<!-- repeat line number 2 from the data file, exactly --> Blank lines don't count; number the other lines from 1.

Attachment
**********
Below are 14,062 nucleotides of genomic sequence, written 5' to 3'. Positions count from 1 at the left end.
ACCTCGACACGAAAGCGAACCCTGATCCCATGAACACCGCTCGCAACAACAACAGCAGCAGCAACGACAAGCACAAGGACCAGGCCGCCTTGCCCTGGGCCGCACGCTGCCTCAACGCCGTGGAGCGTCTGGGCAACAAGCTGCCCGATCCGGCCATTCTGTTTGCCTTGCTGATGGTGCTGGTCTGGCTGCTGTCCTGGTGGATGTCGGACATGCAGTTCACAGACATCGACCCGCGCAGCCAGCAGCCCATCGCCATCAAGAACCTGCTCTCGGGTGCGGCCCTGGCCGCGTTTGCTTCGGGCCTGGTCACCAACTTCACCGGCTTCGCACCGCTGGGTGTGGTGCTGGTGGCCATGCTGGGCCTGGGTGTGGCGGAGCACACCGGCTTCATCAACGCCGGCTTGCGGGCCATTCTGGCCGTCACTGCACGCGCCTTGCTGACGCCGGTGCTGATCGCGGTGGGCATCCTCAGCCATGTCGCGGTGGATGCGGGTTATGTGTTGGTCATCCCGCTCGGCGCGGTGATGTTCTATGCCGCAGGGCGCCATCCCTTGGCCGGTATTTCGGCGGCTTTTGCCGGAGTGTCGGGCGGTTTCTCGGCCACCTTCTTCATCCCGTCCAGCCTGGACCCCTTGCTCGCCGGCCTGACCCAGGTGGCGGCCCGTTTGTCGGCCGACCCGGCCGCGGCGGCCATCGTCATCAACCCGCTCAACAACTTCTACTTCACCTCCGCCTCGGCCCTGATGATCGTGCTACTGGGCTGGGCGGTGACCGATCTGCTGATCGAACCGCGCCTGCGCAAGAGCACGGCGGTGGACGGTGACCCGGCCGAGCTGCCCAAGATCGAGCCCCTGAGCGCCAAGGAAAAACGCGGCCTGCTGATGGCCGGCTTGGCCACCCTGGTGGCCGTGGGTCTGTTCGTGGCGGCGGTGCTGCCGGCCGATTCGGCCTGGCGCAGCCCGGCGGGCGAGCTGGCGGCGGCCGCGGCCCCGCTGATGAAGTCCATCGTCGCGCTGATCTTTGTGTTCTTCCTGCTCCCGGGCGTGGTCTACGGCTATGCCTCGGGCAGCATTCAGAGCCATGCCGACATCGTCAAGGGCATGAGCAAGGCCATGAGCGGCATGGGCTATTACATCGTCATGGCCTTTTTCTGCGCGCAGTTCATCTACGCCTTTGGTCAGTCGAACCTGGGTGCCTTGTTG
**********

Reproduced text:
ACCTCGACACGAAAGCGAACCCTGATCCCATGAACACCGCTCGCAACAACAACAGCAGCAGCAACGACAAGCACAAGGACCAGGCCGCCTTGCCCTGGGCCGCACGCTGCCTCAACGCCGTGGAGCGTCTGGGCAACAAGCTGCCCGATCCGGCCATTCTGTTTGCCTTGCTGATGGTGCTGGTCTGGCTGCTGTCCTGGTGGATGTCGGACATGCAGTTCACAGACATCGACCCGCGCAGCCAGCAGCCCATCGCCATCAAGAACCTGCTCTCGGGTGCGGCCCTGGCCGCGTTTGCTTCGGGCCTGGTCACCAACTTCACCGGCTTCGCACCGCTGGGTGTGGTGCTGGTGGCCATGCTGGGCCTGGGTGTGGCGGAGCACACCGGCTTCATCAACGCCGGCTTGCGGGCCATTCTGGCCGTCACTGCACGCGCCTTGCTGACGCCGGTGCTGATCGCGGTGGGCATCCTCAGCCATGTCGCGGTGGATGCGGGTTATGTGTTGGTCATCCCGCTCGGCGCGGTGATGTTCTATGCCGCAGGGCGCCATCCCTTGGCCGGTATTTCGGCGGCTTTTGCCGGAGTGTCGGGCGGTTTCTCGGCCACCTTCTTCATCCCGTCCAGCCTGGACCCCTTGCTCGCCGGCCTGACCCAGGTGGCGGCCCGTTTGTCGGCCGACCCGGCCGCGGCGGCCATCGTCATCAACCCGCTCAACAACTTCTACTTCACCTCCGCCTCGGCCCTGATGATCGTGCTACTGGGCTGGGCGGTGACCGATCTGCTGATCGAACCGCGCCTGCGCAAGAGCACGGCGGTGGACGGTGACCCGGCCGAGCTGCCCAAGATCGAGCCCCTGAGCGCCAAGGAAAAACGCGGCCTGCTGATGGCCGGCTTGGCCACCCTGGTGGCCGTGGGTCTGTTCGTGGCGGCGGTGCTGCCGGCCGATTCGGCCTGGCGCAGCCCGGCGGGCGAGCTGGCGGCGGCCGCGGCCCCGCTGATGAAGTCCATCGTCGCGCTGATCTTTGTGTTCTTCCTGCTCCCGGGCGTGGTCTACGGCTATGCCTCGGGCAGCATTCAGAGCCATGCCGACATCGTCAAGGGCATGAGCAAGGCCATGAGCGGCATGGGCTATTACATCGTCATGGCCTTTTTCTGCGCGCAGTTCATCTACGCCTTTGGTCAGTCGAACCTGGGTGCCTTGTTG